What is a Breakout

A Breakout refers to a security's price movement through a historical resistance level. A breakout typically precedes heavy trading volume and increased volatility.

BREAKING DOWN Breakout

A Breakout can be an incredibly profitable trading opportunity, so adventurous traders who study market performance over time to identify patterns in resistance levels will often attempt to buy a security when it breaks above a level of resistance or below a level of support.

A breakout is most commonly understood as a situation in which the price of an asset breaks through a level of resistance, increasing to an unprecedented price. Once the resistance level is breached, that new top price is becomes the next level of support when the the asset experiences a pullback in price.

Breakout

The above chart shows a stock that has met a resistance near $37 over the course of a year, followed by a breakout occurring approximately five months after the last time the resistance level was tested. Traders rely on charts like these to visualize patterns in identifying possible resistance price points that are likely to experience breakouts.

The converse of this situation, in which a downward price movement tests the resistance levels of a price bottom, is known as a breakdown.

Causes of Breakouts

A price resistance usually occurs when the supply of a security exceeds demand at a particular price level, creating a glut in the market that impedes further upward movement of the price. The resistance level is usually breached after the market absorbs the surplus, leading to a sharp upward movement in price.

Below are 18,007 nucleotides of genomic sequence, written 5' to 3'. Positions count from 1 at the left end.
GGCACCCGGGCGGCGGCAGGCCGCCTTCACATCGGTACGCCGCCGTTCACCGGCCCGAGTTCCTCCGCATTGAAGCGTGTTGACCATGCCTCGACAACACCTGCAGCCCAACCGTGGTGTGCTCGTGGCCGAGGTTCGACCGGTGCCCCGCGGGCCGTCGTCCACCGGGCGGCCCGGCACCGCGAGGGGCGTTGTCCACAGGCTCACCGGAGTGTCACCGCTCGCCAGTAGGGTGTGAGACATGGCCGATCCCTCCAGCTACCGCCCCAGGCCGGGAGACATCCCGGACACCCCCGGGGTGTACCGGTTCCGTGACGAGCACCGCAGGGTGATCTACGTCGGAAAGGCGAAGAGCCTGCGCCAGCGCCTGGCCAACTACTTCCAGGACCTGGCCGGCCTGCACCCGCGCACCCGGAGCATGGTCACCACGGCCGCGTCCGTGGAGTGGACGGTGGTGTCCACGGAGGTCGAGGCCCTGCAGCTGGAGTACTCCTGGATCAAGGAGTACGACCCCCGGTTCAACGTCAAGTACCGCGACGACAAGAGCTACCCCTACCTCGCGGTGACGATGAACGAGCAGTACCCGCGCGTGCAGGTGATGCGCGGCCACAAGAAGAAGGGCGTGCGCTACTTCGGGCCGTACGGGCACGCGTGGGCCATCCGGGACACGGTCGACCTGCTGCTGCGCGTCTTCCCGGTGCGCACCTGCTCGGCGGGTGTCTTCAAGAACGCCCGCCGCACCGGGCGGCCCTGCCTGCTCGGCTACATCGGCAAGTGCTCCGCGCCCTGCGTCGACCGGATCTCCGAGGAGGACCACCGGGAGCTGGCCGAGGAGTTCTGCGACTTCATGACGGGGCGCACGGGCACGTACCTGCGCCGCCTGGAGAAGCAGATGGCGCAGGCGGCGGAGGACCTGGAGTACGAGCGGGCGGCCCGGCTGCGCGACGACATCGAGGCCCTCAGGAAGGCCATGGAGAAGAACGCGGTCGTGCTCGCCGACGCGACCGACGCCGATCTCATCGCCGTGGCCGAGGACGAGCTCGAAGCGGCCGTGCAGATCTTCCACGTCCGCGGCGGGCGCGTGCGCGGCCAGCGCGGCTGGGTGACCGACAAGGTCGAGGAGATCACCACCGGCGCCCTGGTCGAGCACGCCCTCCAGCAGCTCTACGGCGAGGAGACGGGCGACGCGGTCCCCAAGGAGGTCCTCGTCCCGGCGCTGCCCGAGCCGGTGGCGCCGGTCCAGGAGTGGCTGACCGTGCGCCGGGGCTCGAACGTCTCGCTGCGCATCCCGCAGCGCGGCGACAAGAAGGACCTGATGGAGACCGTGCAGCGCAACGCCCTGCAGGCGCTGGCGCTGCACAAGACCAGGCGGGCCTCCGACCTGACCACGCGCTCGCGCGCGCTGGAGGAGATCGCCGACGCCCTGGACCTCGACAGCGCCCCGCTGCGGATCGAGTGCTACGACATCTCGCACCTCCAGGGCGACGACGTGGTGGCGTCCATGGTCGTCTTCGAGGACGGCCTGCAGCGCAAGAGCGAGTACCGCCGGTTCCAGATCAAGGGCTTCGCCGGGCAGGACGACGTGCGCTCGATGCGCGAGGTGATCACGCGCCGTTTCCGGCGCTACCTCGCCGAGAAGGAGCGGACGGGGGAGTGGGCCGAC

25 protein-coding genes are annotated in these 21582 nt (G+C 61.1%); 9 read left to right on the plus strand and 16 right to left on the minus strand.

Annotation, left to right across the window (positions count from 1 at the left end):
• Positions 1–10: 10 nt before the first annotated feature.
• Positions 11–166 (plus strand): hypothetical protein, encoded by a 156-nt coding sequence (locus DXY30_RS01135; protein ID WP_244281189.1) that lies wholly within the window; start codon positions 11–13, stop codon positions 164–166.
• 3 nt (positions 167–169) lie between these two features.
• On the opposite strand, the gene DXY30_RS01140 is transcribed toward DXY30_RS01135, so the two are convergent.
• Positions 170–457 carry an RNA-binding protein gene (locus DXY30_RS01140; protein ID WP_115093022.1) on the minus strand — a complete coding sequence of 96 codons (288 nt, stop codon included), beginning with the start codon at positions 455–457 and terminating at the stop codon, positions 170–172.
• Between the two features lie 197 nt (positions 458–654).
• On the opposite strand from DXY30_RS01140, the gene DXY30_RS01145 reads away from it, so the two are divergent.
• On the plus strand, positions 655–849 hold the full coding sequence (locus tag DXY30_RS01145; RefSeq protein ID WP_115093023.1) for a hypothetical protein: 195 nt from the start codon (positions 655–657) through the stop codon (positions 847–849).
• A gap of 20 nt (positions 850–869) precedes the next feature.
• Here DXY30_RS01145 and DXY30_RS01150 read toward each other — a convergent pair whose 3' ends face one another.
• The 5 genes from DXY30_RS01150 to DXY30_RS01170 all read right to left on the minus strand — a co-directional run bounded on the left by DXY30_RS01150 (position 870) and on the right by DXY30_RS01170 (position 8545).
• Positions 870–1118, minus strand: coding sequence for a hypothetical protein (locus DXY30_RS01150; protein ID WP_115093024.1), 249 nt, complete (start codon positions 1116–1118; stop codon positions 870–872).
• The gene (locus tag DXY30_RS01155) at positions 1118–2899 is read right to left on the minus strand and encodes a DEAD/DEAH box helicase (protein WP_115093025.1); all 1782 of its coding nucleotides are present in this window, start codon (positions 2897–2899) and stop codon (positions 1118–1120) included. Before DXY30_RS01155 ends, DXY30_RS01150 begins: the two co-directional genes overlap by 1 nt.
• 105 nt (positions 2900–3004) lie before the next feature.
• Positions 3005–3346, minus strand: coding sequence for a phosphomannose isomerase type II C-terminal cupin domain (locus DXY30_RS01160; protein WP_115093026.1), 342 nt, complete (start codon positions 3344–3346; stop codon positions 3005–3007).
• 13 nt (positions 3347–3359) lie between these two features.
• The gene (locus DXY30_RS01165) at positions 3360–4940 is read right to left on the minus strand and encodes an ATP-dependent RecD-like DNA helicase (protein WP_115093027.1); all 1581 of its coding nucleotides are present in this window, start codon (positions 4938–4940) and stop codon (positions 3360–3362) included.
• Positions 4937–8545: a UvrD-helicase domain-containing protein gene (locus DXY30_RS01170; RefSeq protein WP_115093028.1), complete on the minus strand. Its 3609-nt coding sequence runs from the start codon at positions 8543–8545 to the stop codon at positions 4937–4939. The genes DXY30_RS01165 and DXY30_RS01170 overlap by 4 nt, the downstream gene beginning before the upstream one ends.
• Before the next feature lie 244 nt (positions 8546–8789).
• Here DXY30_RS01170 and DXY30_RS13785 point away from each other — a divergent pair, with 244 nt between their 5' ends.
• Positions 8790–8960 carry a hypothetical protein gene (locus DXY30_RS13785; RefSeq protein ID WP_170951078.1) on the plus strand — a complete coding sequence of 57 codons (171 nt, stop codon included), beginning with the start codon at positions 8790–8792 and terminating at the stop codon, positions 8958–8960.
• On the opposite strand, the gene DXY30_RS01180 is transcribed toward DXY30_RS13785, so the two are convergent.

Breakouts occur more often in market conditions in which potential upward movement is expected. For instance, when the market is range-bound and a particular price is approaching its upper end, savvy traders will prepare for a price breakout in order to maximize gains.

Such traders will look to certain chart patterns, including triangles, flags and head-and-shoulder patterns to identify resistance limits near completion, suggesting the potential for further upward price movement through the resistance barrier.

Breakouts are also sometimes a direct result of significant news events, but such breakouts are difficult to predict.

Breakout Trading

Breakout trading tends to done best when market conditions are trending upwards, or are range-bound with prices approaching their upper end. Investors pursuing this strategy should identify the resistance level of the asset, and closely monitor trading volume.

When the price action approaches the resistance level, and maintains strong trading volume as it surpasses the resistance level, a breakout occurs and a long position trade setup is established. Following the breakout, a small price retrace usually occurs, resulting from the rebalance in supply and demand. Experience investors will often take long positions while the price is retracing, and place a protective stop loss somewhat below the original resistance level of the asset. 

Learning More About Breakouts and Technical Analysis

To learn more about predicting breakouts, take a look at Investopedia's Technical Analysis Course, which provides a comprehensive introduction to technical analysis, ranging from basic technical indicators to advanced risk management strategies. This course offers more than five hours of on-demand video, exercises, and interactive content.